JAMES KEOGH

PhD candidate, Department of Sociology & Philosophy, University College Cork, Ireland

Month: May, 2015

Bernadette Forde’s last letter

“My name is Bernadette Forde and my date of birth is 16th August, 1959, and I have MS for the past 10 years and it has got very, very bad in the last number of months and I knew that it was getting bad, so I made arrangements to go to Dignitas in Zurich, but my hopes were dashed because the police got to my friend when she went to collect the tickets and I hadn’t realised up until then that Gail and my nephew, Bernard, would have got into difficulty for assisting — although they weren’t assisting they were just going to travel with me to Zurich.

I didn’t want Gail or Mary or anyone around any more if they were going to get into trouble for it. I knew that I needed to do it. I just can’t live with this anymore. My life is shit and I just can’t keep going with everything, going to the loo, with pads, with seats, everything is just a nightmare.

After the Dignitas experience, I realised that I had to do what I needed to do on my own, in case anyone would be implicated. I can’t even talk to anyone. I went online to see what help I could get. I saw a programme on the Late Late and then I found the Exit International website and started looking up what I could do.

I then managed to get a hold of this stuff from Mexico online and it was delivered to me via courier. That took over two weeks to get here. It was just so difficult. I just can’t do any of this anymore or again. Hiding it from friends has been difficult.

It’s just so unfair that I can’t contact or chat to anyone, and I have to be totally alone. But that’s just it. I got stuff from Mexico and I do intend to do it, but I can’t let anyone know. I got this dictaphone online as well, from Peats on Parnell Street. Because my writing is very bad so, as a suicide note might not be possible, so that’s why I’m using this. I have this stuff there for the guards or whatever, along with the receipt and instructions.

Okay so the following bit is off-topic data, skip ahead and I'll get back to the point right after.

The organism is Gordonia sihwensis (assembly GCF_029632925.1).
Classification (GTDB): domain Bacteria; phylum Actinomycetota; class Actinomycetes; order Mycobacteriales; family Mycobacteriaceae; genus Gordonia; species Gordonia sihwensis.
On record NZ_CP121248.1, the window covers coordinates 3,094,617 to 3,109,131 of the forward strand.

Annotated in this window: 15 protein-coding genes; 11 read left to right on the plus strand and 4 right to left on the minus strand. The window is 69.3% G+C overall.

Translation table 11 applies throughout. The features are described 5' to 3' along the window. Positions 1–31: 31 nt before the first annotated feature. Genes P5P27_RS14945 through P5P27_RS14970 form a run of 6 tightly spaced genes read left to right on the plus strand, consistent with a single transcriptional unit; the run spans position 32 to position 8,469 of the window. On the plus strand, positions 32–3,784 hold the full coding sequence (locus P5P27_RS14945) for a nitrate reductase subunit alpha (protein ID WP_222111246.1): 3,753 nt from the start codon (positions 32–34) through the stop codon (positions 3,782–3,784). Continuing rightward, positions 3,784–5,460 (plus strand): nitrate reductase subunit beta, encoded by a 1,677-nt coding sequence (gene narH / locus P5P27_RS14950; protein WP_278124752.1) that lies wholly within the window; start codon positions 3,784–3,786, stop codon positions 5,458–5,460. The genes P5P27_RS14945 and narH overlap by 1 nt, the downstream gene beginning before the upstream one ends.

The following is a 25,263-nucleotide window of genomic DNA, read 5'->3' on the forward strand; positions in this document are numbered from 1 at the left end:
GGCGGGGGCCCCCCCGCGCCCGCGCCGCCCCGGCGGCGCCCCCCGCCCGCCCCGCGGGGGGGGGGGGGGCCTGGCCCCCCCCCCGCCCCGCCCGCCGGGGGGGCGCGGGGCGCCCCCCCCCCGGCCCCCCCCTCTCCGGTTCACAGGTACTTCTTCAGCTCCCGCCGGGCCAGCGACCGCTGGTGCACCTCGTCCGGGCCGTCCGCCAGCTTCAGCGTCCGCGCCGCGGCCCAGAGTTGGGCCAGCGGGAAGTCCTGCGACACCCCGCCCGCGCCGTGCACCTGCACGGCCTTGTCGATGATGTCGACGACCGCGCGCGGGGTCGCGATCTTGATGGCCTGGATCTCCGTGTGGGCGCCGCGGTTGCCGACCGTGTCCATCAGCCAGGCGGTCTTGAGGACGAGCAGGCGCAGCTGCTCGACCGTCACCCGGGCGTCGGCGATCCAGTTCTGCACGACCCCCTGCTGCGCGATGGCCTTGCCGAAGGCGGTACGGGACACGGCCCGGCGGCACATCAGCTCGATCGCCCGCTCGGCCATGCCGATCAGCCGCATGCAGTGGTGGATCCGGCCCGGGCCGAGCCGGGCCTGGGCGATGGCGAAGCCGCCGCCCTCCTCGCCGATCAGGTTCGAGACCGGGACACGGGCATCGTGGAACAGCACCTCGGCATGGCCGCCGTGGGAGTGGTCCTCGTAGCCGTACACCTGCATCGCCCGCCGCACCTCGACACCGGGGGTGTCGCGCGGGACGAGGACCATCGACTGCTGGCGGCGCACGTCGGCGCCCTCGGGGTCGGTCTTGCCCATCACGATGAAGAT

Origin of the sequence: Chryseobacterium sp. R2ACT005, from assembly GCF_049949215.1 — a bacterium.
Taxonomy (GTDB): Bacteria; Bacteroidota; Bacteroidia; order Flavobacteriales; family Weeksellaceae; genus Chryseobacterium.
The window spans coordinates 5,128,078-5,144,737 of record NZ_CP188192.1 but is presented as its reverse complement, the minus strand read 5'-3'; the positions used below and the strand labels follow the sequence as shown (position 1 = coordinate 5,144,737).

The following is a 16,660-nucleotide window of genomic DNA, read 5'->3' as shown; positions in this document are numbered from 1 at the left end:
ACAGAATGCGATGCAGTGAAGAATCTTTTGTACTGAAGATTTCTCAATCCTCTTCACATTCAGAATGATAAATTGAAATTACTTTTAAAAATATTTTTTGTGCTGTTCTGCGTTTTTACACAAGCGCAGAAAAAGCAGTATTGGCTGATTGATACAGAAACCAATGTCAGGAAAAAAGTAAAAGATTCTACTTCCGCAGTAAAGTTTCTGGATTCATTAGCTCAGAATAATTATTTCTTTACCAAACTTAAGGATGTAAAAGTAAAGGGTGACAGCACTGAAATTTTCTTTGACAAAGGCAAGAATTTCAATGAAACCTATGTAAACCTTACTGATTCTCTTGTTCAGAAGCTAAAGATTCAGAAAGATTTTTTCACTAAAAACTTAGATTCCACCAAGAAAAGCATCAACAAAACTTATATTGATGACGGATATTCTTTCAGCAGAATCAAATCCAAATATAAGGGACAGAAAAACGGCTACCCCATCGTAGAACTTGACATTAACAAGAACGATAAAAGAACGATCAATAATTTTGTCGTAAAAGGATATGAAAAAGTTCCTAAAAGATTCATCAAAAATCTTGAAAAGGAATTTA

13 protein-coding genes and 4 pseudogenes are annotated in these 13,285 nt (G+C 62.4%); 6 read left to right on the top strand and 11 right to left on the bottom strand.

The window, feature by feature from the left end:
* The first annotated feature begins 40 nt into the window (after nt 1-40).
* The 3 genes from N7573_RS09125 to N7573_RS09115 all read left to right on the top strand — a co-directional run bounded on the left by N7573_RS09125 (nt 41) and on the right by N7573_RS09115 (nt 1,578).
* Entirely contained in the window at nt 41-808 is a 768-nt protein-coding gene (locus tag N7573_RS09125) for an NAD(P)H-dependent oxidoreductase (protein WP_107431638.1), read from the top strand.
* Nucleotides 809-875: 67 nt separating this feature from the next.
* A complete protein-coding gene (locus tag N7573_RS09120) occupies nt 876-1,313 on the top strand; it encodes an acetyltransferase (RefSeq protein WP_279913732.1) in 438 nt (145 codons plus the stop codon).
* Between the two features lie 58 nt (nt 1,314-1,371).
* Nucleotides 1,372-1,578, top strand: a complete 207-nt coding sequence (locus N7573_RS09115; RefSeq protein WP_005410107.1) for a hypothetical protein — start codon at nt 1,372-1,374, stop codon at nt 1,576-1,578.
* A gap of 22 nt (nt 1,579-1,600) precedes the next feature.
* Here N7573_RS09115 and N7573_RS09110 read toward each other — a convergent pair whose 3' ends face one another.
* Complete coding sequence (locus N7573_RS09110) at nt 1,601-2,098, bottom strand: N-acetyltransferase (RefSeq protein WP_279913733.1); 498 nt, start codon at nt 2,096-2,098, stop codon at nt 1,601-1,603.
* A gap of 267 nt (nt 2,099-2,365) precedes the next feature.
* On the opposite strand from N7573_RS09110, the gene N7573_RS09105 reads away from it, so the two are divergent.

I hope it will make my intentions clear to anyone who wants to question it afterwards. It’s me and only me and no one else. I’m just very frustrated it has to be this way. Why is it in Ireland that I can’t get my way to Dignitas?

I just need to say that I have a real frustration and problem with the fact that cheques and withdrawals made from my account were made totally at my request. I’m housebound. I asked a friend to help and I can’t believe they would question her about that.

I got my solicitor to visit my house to find out what was legal and what wasn’t legal. I don’t want Gail or my sister Catherine to do this at my request, who I wanted to give a couple of bob to out of my account — what use is it to me that I can’t access my money?

I’m afraid questions could be asked, but there shouldn’t be a question mark because it’s what I wanted, and what else can I do? So I don’t know. I have to say this bloody country. So, anyways, that’s it. Thank you.”

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Bernadette Forde’s death was no way to say goodbye

We tend to judge things by their endings. You can have a bad day, but if it ends well, you go to sleep happy. In fact it’s scientifically proven, in studies about pain, that people’s memories of things and the taste an experience leaves in your mouth are far more heavily influenced by the endings.